Paralegals have called upon the government to allow them equal status with solicitors when working on compromise agreements in redundancy cases.

Legislation drafted in the mid-1990s to protect employees’ rights in redundancy situations provides that employees should receive independent legal advice from a qualified lawyer, trade union representative, or representative from a not-for-profit organisation. The Institute of Paralegals has called for this statutory list of approved advisers to be amended to include firms of paralegals, which were not prevalent when the legislation was drafted.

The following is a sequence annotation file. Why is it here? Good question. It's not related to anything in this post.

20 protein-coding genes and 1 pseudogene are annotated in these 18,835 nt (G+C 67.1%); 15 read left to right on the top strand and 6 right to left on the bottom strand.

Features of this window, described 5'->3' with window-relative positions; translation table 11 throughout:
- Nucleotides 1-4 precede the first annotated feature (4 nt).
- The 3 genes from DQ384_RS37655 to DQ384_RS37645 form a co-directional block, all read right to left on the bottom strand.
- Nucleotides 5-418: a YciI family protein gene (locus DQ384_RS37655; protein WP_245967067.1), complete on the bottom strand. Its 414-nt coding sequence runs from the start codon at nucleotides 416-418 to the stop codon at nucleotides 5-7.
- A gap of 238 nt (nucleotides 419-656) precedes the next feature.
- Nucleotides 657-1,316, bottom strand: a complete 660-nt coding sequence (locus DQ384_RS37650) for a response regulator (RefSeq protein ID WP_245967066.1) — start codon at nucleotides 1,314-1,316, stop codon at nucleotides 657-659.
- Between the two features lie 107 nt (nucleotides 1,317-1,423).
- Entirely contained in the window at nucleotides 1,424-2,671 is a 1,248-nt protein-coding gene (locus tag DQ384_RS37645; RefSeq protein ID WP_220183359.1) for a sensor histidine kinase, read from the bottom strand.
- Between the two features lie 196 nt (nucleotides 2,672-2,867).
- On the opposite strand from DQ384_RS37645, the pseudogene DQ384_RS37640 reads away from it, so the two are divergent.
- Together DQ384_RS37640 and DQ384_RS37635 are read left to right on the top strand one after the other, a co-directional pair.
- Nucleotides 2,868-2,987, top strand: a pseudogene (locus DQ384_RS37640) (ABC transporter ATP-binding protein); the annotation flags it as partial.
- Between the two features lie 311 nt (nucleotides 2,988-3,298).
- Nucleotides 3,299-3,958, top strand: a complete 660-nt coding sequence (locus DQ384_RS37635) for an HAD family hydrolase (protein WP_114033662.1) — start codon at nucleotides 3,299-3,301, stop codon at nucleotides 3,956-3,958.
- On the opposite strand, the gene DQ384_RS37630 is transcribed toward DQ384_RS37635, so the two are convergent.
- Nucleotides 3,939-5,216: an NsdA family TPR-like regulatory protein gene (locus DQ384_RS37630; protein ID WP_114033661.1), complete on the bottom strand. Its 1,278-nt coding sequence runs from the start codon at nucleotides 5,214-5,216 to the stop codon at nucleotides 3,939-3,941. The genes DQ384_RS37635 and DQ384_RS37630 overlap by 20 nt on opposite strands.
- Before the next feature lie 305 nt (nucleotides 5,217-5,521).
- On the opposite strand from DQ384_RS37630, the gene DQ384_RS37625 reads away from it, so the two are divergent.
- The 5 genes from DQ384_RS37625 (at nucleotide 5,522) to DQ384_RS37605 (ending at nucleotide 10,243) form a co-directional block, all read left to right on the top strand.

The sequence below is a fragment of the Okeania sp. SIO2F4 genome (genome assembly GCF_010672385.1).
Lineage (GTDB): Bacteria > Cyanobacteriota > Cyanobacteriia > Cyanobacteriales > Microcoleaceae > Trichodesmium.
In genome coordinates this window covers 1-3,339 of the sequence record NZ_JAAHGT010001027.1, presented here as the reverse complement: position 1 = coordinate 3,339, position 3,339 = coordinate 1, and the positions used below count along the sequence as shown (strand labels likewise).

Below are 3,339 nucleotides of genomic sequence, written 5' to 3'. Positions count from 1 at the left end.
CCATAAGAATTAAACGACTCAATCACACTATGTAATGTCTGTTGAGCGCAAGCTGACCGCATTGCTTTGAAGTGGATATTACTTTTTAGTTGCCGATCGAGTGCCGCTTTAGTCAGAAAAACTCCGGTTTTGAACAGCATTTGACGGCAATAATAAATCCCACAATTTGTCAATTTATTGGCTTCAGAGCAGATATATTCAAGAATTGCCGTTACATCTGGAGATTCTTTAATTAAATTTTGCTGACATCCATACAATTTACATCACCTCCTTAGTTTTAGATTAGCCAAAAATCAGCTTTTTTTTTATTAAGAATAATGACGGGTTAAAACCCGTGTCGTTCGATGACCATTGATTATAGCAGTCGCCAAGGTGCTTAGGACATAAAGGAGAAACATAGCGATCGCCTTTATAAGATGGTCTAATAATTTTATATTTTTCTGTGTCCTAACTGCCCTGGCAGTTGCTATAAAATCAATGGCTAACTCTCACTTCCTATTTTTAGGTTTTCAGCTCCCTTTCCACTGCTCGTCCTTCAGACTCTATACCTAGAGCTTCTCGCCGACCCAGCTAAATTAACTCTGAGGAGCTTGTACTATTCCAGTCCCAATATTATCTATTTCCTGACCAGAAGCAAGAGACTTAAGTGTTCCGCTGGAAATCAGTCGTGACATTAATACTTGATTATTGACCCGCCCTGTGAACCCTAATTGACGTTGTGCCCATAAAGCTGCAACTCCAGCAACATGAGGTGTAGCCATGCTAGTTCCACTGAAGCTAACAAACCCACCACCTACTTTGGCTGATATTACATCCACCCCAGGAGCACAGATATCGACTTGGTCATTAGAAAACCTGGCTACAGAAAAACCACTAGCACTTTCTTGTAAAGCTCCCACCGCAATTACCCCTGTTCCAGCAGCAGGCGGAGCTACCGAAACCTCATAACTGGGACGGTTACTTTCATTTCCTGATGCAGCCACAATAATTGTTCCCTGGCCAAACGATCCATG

IOP chief executive James O’Connell said the institute’s members should be permitted to undertake work on compromise agreements. He said: ‘It is anachronistic to reserve compromise agreement work for solicitors, when so many paralegals are competently handling their own employment caseload.

‘Paralegals sometimes even have to take a compromise agreement to a certain stage before handing it over to a solicitor for completion, which is a duplication of effort and an extra cost for clients.’

The Institute said it was remarkable that senior paralegals have the right to apply to become judges at Employment Tribunals, but cannot advise on proceedings within them.